Sellafield has denied reports that its IT networks have been attacked by cyber groups linked to Russia and China.
The Guardian said an investigation into the nuclear site in Cumbria found security breaches, dating back to 2015, which it says were not reported to regulators for “several years”.
The year-long investigation, named Nuclear Leaks, said sleeper malware which can be used to spy on or attack systems had been embedded in the networks and could still be there.
But a statement from Sellafield Ltd, which runs the site under the control of the Government-run Nuclear Decommissioning Authority, said the company had “no records or evidence” that its networks had been “successfully attacked by state actors” as outlined in the report.
Downing Street said public safety has not been compromised.
Prime Minister Rishi Sunak’s spokesman said: “The regulators have reassured the Government that public safety is not compromised at Sellafield and the public should be reassured of that.”
The official added: “The National Cyber Security Centre has warned of the cyber threat to our critical national infrastructure for some time. That’s why we’ve worked closely with UK businesses, organisations to improve cybersecurity and resilience across a range of sectors.”
Sellafield’s statement said: “Our monitoring systems are robust and we have a high degree of confidence that no such malware exists on our system.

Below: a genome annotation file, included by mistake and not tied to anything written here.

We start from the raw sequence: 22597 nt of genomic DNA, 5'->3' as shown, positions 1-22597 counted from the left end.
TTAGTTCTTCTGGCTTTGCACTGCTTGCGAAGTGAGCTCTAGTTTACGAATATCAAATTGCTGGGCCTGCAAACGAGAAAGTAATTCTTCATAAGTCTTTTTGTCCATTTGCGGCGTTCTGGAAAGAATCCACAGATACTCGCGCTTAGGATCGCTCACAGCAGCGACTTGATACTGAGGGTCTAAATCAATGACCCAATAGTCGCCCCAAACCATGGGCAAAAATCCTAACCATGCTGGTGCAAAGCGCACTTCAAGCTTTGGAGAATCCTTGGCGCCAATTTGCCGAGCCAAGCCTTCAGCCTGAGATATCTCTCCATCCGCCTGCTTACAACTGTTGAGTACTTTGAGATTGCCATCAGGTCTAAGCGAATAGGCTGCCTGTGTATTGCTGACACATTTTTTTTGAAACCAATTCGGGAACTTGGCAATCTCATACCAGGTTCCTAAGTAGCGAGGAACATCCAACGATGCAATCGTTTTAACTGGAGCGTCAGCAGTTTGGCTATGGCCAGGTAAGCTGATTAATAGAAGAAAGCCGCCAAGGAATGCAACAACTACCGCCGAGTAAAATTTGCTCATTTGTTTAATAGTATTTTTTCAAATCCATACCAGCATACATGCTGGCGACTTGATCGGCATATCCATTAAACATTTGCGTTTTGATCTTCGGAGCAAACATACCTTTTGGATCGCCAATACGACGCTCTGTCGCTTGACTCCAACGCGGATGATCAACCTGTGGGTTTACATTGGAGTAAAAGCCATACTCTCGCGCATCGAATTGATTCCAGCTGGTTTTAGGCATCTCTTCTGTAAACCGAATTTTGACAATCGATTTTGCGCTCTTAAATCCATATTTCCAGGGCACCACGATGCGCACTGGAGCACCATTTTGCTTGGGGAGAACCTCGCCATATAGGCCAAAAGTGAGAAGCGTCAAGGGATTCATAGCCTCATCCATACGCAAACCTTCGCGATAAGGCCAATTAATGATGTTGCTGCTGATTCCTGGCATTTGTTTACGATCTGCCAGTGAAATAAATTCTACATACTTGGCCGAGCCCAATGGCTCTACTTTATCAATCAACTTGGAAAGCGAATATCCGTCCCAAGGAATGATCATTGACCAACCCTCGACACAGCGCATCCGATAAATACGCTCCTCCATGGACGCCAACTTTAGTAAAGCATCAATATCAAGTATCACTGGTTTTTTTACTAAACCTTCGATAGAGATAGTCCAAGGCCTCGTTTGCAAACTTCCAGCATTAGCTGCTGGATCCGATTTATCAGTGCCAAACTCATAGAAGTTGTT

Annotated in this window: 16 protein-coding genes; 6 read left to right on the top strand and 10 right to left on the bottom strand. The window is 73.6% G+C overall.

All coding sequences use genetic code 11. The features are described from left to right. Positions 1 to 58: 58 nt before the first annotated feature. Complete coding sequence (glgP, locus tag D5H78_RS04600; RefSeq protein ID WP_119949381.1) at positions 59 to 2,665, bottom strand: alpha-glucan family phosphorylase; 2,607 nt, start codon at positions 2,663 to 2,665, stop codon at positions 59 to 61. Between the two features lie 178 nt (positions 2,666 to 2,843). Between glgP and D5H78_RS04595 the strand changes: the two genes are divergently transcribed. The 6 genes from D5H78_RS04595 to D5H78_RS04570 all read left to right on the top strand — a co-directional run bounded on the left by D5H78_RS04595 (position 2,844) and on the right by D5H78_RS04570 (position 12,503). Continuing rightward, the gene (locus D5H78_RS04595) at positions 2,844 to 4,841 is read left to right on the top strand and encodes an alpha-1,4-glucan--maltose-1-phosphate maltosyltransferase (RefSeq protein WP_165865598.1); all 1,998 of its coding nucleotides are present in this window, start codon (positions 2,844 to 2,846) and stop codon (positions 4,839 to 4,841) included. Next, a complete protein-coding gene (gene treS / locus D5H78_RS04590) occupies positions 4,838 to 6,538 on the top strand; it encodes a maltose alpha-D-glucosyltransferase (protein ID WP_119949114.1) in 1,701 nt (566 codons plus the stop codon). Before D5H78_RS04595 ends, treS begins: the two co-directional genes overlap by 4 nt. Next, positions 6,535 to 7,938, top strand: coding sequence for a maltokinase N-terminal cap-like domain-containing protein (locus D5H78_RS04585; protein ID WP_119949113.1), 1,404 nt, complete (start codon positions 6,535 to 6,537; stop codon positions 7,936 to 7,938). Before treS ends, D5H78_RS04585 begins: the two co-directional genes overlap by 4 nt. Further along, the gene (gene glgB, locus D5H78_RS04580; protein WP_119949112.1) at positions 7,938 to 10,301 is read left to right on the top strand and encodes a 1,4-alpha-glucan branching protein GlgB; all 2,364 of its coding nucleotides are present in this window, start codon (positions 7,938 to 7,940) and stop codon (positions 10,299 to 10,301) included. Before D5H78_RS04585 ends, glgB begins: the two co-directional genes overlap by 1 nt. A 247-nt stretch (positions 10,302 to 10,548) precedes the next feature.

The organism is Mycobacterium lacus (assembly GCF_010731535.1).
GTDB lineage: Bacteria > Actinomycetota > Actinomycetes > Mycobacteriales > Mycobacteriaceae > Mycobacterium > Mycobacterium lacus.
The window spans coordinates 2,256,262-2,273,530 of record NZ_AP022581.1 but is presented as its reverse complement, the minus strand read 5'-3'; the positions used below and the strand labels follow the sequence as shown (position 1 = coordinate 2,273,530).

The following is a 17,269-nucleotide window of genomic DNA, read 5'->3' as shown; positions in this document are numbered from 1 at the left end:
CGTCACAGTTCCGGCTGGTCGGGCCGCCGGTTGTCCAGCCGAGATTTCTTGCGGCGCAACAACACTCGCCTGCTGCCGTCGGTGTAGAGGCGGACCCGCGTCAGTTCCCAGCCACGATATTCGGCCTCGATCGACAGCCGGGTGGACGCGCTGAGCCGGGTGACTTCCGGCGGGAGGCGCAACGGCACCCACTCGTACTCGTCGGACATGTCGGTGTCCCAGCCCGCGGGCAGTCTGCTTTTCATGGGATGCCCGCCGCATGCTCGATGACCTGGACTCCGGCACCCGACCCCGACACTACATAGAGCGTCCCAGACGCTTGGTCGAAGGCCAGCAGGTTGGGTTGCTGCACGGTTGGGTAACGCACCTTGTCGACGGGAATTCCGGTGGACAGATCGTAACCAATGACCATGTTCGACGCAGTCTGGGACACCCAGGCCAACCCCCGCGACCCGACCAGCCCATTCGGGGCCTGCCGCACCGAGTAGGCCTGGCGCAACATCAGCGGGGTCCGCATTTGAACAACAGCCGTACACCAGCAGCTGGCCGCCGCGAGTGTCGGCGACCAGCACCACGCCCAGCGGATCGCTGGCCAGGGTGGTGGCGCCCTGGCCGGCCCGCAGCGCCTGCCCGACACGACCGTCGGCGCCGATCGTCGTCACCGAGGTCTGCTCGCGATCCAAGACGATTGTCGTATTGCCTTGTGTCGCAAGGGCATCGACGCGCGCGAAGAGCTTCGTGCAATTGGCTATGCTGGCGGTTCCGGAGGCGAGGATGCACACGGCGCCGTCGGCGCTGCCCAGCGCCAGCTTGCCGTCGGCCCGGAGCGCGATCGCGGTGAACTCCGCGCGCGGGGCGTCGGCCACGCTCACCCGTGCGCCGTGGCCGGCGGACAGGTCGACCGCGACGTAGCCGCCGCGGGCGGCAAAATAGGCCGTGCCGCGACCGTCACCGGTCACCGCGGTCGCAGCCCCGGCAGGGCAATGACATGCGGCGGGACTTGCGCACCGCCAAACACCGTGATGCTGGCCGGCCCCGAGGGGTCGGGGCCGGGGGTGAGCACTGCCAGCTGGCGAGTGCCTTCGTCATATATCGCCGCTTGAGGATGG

“We take cyber security extremely seriously at Sellafield. All of our systems and servers have multiple layers of protection.
“Critical networks that enable us to operate safely are isolated from our general IT network, meaning an attack on our IT system would not penetrate these.”
The Guardian investigation looked into cyber hacking, radioactive contamination and workplace culture at the site, which housed a nuclear power plant until 2003 and is used for nuclear waste processing and storage as well as decommissioning.
The report quotes sources at the Office for Nuclear Regulation (ONR) as saying that Sellafield was placed into “special measures” last year over cybersecurity failings.
An ONR spokesman told The Guardian: “Some specific matters are subject to ongoing investigations, so we are unable to comment further at this time.”
Ed Miliband, shadow secretary of state for energy security and net zero, told the paper the report is “very concerning” and needs to be “treated with the utmost seriousness” by the Government.
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